Saturday, February 18, 2012

The Importance of Reading

I have always been naturally drawn towards reading as a pastime. The earliest books I can remember reading were Dr. Seuss stories. His creative rhymes and fantastical art grabbed my attention and stimulated my imagination like no other stories did. When I graduated from kids' short stories to actual novels around the age of eleven or twelve, I was reading a mix of horror and science-fiction, such as The Shining, Alien (based on the movie), the Star Wars novel written by George Lucas, and some Asimov and Heinlein short story collections. While I eventually lost interest in horror stories, sci-fi, and later fantasy, grabbed and stuck.

I still read for relaxation and entertainment, thought not nearly as much or as often as when I was younger. I've also become more picky about who and what I will read. Unfortunately, that makes it difficult to find new things to read. I can spend literally hours in a bookstore and walk out empty-handed, having sampled twenty novels on the shelf and not found a single one worth taking home. If an author's style isn't to my taste, I know it fairly quickly. Sometimes it's just a matter of style and I really can't fault the author; other times, I truly wonder how such dreck ever got published. Thankfully, that doesn't happen very often. But in either case, it goes back on the shelf.

Still, reading is important to me, not just for entertainment, but to keep my inspiration and imagination working. I get ideas from other authors, and other stories. Yes, I've even borrowed a sub-plot or theme or other small idea from other stories, and added it to my own. There's not a writer in existence who hasn't; anyone to claims otherwise is lying. But the point is, reading helps me to write better. It's not just about getting ideas to borrow, it's at a much lower level. When I read or hear a poetic or beautiful turn of phrase, it stays in my mind, and inspires me. "This Mortal Coil" has always stuck with me, and I recall that the first time I heard the phrase wasn't in a Shakespeare play, but rather as the name of a late '80's industrial band. JRR Tolkien's writing is full of them, and I'm well-read enough to know that he borrowed ideas liberally from Norse and other myths, as I've run into "his" ideas and themes many times over in older literature.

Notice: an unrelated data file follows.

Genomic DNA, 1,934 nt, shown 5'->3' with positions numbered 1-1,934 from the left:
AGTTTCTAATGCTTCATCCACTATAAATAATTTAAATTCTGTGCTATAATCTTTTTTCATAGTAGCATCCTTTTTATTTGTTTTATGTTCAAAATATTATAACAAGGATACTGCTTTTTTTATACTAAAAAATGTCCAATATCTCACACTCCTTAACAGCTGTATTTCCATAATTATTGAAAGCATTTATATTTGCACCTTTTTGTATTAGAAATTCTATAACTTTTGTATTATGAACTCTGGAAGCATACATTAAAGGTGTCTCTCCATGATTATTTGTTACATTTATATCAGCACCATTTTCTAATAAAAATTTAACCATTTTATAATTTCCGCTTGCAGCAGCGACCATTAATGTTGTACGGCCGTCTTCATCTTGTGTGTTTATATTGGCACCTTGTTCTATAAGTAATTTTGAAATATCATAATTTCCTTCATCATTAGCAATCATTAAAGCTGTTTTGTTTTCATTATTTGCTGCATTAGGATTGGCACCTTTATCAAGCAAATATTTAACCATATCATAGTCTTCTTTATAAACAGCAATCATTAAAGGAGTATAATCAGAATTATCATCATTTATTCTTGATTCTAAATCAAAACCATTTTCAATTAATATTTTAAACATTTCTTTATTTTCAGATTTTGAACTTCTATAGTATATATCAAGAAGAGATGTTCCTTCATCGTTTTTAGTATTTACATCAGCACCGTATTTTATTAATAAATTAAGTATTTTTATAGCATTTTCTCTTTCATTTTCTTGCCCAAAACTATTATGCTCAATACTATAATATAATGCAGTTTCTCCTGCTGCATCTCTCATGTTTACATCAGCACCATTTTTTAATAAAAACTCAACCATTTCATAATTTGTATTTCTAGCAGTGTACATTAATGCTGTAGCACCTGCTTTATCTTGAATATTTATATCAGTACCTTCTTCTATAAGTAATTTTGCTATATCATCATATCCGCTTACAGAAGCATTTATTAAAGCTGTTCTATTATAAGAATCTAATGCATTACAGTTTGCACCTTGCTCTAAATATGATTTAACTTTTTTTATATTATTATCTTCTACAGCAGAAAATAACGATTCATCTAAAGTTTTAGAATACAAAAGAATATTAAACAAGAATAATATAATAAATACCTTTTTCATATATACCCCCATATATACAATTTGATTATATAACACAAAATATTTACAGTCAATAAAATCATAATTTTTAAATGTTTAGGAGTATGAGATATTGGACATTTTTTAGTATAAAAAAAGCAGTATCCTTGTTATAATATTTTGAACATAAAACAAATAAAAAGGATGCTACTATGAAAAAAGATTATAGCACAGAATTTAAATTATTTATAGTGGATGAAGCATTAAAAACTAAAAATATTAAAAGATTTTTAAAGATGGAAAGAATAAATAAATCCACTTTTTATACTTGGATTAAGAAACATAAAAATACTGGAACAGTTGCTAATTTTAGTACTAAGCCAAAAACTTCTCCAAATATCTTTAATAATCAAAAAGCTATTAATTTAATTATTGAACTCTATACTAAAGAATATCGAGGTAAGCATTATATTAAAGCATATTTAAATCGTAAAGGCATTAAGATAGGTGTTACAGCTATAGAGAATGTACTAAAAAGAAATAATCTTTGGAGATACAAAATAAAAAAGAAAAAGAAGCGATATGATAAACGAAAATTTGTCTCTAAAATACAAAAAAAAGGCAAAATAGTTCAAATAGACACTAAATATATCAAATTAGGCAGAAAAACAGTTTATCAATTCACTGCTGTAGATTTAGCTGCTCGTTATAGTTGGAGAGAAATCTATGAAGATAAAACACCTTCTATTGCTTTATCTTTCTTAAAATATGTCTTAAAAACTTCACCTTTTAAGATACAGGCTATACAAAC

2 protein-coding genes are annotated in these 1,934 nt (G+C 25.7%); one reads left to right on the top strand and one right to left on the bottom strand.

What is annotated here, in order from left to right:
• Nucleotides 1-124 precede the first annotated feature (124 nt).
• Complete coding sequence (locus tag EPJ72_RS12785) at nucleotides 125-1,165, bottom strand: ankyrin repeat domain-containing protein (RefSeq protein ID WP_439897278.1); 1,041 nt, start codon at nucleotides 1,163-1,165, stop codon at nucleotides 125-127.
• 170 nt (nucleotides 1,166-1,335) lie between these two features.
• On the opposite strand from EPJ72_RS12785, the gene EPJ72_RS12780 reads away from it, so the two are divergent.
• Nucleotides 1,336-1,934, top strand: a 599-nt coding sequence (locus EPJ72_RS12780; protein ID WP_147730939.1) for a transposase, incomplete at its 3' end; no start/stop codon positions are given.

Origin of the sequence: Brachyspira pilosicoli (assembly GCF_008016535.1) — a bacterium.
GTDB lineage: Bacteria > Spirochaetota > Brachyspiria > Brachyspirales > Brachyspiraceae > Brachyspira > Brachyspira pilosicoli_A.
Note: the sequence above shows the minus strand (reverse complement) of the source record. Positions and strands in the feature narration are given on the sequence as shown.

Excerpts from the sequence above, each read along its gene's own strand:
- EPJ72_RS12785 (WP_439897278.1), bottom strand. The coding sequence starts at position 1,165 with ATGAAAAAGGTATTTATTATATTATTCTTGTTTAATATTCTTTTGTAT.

Where am I going with this? Well, I started reading The Fountainhead this morning. Not my typical genre entertainment, I will admit. But I did read Atlas Shrugged a few years ago, and a former colleague once told me that he actually like The Fountainhead better, so I thought I would give it a try. I wouldn't say that Ayn Rand's writing is particularly beautiful or inspiring, however some of the themes she used in Atlas Shrugged have influenced me. And occasionally I have found value in reading stories outside of my chosen genre, as they can present me with new ideas and themes that may not be found in fantasy, at least not in the fantasy stories I've read. But still, I generally read for entertainment and relaxation first. If I happen to glean some good ideas from a story, that's just an extra benefit.